Cryptographic weakness in secure ranging mode


You mentioned in another post that to permit to have a secure
UWB transmission, “load key iv” had to be set to correct value before
any transmission.
and that Sts key/iv should be set to the same value on each transmission & expected reception.

This breaks a major cryptographic principle that says that:

  • the IV should be generated randomly.
  • the IV should be unique for each transmission.

So if we use the dwm3000 in secure ranging mode, it seems that security level is very low because of this weakness. Can you fix this problem ?

Detailed explanation:
Using the same IV (Initialization Vector) for every message encrypted with the same key using AES-128 in CBC (Cipher Block Chaining) mode can lead to vulnerabilities, particularly in scenarios where multiple messages are being sent.

Here’s why using a fixed IV for every message is problematic:

Deterministic Encryption: When the same IV is used for every message, if the same message is sent multiple times, it will result in the same ciphertext. This allows an attacker to potentially discern patterns in the ciphertext, which could lead to various attacks including traffic analysis and plaintext recovery.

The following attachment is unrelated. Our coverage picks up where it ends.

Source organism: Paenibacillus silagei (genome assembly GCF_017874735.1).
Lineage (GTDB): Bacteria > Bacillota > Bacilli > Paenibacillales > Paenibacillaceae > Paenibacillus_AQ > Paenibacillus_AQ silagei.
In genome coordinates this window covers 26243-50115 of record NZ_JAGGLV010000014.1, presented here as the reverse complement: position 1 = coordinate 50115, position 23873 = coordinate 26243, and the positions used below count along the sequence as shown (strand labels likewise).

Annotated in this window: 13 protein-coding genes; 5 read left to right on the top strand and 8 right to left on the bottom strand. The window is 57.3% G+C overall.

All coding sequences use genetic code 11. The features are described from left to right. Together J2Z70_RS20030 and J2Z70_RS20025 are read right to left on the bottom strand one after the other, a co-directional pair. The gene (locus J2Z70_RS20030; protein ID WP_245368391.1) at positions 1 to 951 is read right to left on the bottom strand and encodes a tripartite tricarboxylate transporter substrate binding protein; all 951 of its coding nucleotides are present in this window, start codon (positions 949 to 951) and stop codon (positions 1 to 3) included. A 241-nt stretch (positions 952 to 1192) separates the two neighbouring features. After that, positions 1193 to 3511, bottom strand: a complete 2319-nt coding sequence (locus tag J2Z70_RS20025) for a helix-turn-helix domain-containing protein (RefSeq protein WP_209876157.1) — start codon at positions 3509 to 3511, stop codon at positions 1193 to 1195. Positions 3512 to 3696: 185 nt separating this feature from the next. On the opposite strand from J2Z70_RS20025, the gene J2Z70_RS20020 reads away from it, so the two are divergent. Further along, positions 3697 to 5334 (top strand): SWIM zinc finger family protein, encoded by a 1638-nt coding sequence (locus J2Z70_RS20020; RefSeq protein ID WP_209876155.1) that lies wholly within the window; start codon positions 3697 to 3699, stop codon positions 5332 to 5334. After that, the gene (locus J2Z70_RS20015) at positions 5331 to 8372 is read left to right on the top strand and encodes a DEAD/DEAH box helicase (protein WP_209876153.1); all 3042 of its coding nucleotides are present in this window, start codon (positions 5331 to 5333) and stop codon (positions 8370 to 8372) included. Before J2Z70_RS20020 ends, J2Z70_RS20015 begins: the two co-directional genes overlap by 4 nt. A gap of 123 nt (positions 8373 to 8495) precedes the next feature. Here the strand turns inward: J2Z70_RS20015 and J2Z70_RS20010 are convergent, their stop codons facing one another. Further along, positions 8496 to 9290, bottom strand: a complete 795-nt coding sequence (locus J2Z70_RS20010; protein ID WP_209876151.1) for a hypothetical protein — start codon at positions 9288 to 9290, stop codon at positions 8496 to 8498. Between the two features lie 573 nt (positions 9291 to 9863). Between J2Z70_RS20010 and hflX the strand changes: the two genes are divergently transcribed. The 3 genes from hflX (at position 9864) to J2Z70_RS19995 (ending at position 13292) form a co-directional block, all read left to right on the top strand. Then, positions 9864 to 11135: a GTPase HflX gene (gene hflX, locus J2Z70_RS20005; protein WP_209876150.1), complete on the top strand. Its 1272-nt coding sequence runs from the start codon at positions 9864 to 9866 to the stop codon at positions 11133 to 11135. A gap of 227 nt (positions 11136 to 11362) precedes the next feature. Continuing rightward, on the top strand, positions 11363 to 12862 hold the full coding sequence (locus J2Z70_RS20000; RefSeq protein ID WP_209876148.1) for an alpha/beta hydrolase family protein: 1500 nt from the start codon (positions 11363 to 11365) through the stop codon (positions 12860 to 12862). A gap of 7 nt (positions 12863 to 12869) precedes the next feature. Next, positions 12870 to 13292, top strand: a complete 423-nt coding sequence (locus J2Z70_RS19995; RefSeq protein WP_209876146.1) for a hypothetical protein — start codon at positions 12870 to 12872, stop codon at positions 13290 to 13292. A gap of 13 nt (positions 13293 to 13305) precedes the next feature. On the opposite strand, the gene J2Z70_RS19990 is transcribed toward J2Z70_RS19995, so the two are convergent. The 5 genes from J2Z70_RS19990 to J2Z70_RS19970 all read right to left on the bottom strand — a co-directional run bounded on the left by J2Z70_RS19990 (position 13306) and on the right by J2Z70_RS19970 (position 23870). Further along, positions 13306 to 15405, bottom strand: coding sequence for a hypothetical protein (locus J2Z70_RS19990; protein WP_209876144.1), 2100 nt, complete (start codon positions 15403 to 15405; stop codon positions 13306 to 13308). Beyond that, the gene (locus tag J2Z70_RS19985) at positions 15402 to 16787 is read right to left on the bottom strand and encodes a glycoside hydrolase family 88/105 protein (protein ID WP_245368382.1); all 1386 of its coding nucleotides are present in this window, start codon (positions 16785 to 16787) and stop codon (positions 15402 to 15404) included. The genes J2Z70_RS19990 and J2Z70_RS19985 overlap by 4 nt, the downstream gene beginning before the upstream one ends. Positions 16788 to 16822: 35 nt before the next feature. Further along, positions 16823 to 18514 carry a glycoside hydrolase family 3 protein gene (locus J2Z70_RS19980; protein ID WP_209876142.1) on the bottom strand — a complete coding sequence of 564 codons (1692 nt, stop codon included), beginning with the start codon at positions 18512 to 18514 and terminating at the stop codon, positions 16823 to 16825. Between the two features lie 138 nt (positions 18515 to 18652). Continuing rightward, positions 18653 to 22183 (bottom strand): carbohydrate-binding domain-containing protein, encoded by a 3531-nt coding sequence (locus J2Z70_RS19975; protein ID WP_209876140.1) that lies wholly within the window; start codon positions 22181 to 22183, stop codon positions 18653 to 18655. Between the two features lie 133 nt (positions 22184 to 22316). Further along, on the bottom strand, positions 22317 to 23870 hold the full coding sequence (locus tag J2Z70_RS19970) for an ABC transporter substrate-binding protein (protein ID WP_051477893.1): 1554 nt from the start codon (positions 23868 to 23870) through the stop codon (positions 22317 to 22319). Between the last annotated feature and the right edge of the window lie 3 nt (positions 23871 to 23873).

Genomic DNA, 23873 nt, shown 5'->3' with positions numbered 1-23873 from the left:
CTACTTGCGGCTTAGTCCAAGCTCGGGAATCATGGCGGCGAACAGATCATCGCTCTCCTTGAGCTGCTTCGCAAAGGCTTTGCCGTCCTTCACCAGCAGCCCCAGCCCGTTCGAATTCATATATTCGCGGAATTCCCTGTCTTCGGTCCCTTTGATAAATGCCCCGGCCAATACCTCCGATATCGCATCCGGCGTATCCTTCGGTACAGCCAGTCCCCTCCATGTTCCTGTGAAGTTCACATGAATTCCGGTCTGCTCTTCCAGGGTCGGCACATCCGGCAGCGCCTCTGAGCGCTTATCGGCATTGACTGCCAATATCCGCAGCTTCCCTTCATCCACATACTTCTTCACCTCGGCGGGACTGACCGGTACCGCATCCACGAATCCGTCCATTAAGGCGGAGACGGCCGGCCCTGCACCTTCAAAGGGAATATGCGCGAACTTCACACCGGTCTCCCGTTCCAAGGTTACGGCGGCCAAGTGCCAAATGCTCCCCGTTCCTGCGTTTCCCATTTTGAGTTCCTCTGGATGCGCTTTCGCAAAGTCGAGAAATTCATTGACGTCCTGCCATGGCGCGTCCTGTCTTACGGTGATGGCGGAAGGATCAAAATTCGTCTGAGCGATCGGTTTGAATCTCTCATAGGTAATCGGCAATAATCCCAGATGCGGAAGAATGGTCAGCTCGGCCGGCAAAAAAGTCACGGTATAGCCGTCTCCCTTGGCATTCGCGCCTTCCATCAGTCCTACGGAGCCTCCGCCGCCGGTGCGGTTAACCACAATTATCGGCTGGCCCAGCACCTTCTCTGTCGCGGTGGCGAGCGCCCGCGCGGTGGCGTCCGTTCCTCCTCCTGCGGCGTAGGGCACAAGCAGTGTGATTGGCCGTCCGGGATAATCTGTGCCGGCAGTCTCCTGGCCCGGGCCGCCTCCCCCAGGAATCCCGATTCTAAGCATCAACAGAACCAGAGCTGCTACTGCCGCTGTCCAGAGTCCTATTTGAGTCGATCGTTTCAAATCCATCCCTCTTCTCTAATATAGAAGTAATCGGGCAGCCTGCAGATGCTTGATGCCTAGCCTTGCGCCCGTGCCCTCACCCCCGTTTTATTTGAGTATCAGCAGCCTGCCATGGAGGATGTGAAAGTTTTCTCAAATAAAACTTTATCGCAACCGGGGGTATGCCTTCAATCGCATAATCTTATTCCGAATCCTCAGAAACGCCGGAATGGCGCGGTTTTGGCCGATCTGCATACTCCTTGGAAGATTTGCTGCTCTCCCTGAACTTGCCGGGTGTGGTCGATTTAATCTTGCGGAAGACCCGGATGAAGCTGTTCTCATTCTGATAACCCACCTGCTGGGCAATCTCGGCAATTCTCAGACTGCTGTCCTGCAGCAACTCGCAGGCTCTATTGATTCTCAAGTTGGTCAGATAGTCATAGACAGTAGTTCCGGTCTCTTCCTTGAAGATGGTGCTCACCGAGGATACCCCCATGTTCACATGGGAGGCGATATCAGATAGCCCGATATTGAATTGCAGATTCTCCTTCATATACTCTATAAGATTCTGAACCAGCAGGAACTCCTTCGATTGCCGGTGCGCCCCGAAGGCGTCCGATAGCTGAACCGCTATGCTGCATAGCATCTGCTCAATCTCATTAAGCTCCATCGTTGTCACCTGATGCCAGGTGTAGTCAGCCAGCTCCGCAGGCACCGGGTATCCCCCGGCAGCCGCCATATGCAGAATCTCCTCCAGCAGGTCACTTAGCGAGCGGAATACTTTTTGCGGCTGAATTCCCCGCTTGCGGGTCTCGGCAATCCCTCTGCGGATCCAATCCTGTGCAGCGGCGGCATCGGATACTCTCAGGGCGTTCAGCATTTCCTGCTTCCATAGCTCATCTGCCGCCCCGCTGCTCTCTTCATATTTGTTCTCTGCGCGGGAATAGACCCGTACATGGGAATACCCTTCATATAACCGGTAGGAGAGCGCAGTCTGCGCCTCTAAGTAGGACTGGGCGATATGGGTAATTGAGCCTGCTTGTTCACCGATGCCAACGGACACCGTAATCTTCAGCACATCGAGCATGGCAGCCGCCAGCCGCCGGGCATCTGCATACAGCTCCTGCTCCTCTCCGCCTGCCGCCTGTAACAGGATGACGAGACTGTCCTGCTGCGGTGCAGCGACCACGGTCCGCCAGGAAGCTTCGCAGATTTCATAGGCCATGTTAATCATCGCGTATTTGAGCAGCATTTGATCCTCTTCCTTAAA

Replay Attacks: If an attacker intercepts a ciphertext and its corresponding IV, they can replay this ciphertext-IV pair at a later time. Since the IV is fixed, the same plaintext will be decrypted each time, allowing the attacker to replay messages without detection.

IV Collision: If two messages are encrypted with the same key and the same IV, an IV collision occurs. This leads to significant vulnerabilities, potentially allowing an attacker to gain insights into the plaintext or even break the encryption entirely.

Failure of Semantic Security: Semantic security aims to ensure that the ciphertext leaks no information about the plaintext. Using a fixed IV undermines this property, as it leads to patterns and repetitions in the ciphertext, which could leak information about the plaintext.

To mitigate these risks, it’s essential to ensure that IVs are unique for each encryption operation with the same key. This typically involves generating a random IV for each encryption, ensuring that even if the same plaintext is encrypted multiple times, the resulting ciphertext will differ. This can be achieved by securely generating random IVs and transmitting them alongside the ciphertext (often prepended or appended to the ciphertext).